After a couple of rain days and several days of sitting around visiting and eating with family, you can guess what we wanted to do as soon as we got back to the mountains. We were up and ready to go almost before the last cup of coffee was drank.
The trail Gene chose was one we’ve done before, perhaps more than once--Mingus Creek Trail. The trailhead is at the back of the parking lot for Mingus Mill. This is a large parking lot just a half mile north of the Oconaluftee Visitor Center on Newfound Gap Road. Even if there are lots of folks visiting the mill there should still be ample parking for hikers.
The trail, for the first mile or so, is an old road built by the CCC in the 1930s. The road is still used by the park service so is kept in good repair and has wide auto bridges for the creek crossings along this stretch of trail. At about the half mile point we passed the target range for the National Park Rangers. At about the one mile point we passed a side trail to the right which leads to an old cemetery. More on that later. At this junction, Mingus Creek veered to the right and we began following Madcap Fork as we made our way uphill.
Beyond the trail to the cemetery, Mingus Creek Trail is no longer passable except by foot. The creek crossings no longer have bridges, but they are easy rock hops. The pitch of the trail also increases and for the next mile the going was sometimes pretty rough.
As we gained elevation and left the creek behind, the trail became a smooth, narrow foot path and we made several switchbacks as we climbed the last 750 feet. The junction with Deeplow Gap Trail was a welcome sight and we plopped down on a soggy log for a lunch break.
Mingus Creek Trail is part of North Carolina’s Mountains-to-the Sea Trail (MTS), a long distance trail which begins at Clingman’s Dome and stretches across North Carolina to the Outer Banks. In the Smokies the MTS follows the Appalachian Trail north from Clingman’s Dome for about 3.5 miles where it crosses Clingman’s Dome Road and comes down the mountain using Fork Ridge Trail and several others. Mingus Creek is the trail the MTS uses to exit the park at Oconaluftee.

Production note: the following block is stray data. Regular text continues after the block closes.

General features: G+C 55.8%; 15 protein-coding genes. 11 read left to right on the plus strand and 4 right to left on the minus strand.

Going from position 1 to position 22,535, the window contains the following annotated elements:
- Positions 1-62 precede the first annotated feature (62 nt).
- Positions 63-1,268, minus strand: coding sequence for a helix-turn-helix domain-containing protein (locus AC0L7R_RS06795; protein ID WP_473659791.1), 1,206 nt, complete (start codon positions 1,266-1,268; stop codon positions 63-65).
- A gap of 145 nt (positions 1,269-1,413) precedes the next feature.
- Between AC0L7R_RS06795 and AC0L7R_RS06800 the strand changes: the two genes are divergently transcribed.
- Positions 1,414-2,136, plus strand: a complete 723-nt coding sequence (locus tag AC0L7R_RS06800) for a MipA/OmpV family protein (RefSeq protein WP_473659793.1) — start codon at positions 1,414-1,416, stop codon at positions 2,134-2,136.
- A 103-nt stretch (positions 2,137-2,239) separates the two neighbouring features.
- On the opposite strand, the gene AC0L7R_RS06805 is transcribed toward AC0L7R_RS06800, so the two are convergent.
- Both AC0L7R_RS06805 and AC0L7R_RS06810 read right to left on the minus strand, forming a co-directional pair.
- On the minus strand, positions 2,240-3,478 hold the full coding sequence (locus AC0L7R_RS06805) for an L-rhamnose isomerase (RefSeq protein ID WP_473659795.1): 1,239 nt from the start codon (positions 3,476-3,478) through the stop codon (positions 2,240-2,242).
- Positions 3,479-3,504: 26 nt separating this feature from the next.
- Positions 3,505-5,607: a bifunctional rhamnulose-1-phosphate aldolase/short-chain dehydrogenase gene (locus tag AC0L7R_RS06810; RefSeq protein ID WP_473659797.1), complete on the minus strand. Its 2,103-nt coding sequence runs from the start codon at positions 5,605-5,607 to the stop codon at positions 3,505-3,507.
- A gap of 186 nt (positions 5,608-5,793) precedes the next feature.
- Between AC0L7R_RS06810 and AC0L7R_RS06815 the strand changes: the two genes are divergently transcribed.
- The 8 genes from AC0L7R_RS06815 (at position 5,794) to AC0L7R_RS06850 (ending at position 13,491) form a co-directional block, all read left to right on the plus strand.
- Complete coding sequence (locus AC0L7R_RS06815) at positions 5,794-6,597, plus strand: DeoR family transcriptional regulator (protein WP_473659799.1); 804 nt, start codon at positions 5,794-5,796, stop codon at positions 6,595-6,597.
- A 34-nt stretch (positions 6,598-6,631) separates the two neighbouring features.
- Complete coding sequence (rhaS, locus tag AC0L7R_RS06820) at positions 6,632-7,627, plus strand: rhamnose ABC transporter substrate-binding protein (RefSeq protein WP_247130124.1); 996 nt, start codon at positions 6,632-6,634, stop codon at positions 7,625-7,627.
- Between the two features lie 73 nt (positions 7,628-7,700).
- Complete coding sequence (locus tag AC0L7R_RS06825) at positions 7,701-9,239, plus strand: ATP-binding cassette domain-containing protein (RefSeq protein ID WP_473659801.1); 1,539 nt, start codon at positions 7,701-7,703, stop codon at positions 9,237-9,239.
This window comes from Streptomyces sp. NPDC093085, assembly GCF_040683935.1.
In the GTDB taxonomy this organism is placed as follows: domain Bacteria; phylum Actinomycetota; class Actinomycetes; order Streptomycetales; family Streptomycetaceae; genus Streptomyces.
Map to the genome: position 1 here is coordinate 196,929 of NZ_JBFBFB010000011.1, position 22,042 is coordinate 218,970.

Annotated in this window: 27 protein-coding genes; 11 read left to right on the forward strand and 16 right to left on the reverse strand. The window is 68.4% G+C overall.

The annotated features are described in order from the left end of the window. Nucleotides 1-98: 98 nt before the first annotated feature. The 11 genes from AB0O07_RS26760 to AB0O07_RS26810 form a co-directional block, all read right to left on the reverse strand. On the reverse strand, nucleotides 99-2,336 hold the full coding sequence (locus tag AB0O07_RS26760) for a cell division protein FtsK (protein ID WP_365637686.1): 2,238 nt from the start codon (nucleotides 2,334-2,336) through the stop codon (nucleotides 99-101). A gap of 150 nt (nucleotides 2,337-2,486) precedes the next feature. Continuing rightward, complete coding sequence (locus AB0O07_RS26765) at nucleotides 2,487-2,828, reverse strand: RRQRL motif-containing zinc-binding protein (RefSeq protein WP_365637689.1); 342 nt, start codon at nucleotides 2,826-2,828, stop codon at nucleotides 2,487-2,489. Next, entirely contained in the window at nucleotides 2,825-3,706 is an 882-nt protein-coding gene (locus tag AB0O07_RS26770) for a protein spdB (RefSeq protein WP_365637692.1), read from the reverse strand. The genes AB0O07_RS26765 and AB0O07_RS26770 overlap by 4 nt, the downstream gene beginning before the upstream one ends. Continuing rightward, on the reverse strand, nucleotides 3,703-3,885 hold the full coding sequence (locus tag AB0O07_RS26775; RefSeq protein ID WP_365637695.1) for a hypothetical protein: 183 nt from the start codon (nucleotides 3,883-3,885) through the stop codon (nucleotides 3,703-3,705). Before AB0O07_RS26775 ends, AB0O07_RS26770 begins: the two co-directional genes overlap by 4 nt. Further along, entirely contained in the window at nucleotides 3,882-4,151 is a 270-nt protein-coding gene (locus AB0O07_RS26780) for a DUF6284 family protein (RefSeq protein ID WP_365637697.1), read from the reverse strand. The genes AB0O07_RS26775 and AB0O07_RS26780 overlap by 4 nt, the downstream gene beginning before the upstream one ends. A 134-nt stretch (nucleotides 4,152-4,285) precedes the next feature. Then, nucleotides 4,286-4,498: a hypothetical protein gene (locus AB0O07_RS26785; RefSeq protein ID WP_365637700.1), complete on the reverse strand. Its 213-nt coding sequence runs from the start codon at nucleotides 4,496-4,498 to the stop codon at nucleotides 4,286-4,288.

After our lunch break, we retraced our steps down the mountain to the junction with the cemetery trail. We wanted to see the old cemetery so we headed off on that trail. This trail is also an old roadbed and is well maintained. There are footbridges for crossing the creeks. There are dozens of old cemeteries inside the Park boundary and the park service does a decent job of keeping them accessible. We followed this trail almost a mile up Mingus Creek before we finally came to an old, rotting sign pointing us in the direction of the cemetery.
We were somewhat disappointed in what we found after such a long walk (and uphill, too, I might add). We were unable to find a name for this pioneer cemetery which consisted of field stones marking 29 gravesites. Only one had an inscription--Polly Mathis, 1888-1934. The grass had not yet been mowed this season, so it was a bit overgrown. Many of the cemeteries in the park have flowers on the tombstones, but not this one. It didn’t look like anyone had been here in a very long time.
The mountain laurel was in bloom, however, and there were several bushes at the edge of the old fence row in full bloom. They livened things up a bit.
|May be the last Yellow Lady Slipper of the season|
We were all about hiking so didn’t even walk across Mingus Creek to the Mill. We’ve been to the mill several times in the past and it is very interesting. In fact, the whole Mingus Creek area is interesting, so look for a post in a week or so about the history of this area including those cemeteries that I’m gonna have to go to.
That’s all for today. Thanks for tagging along.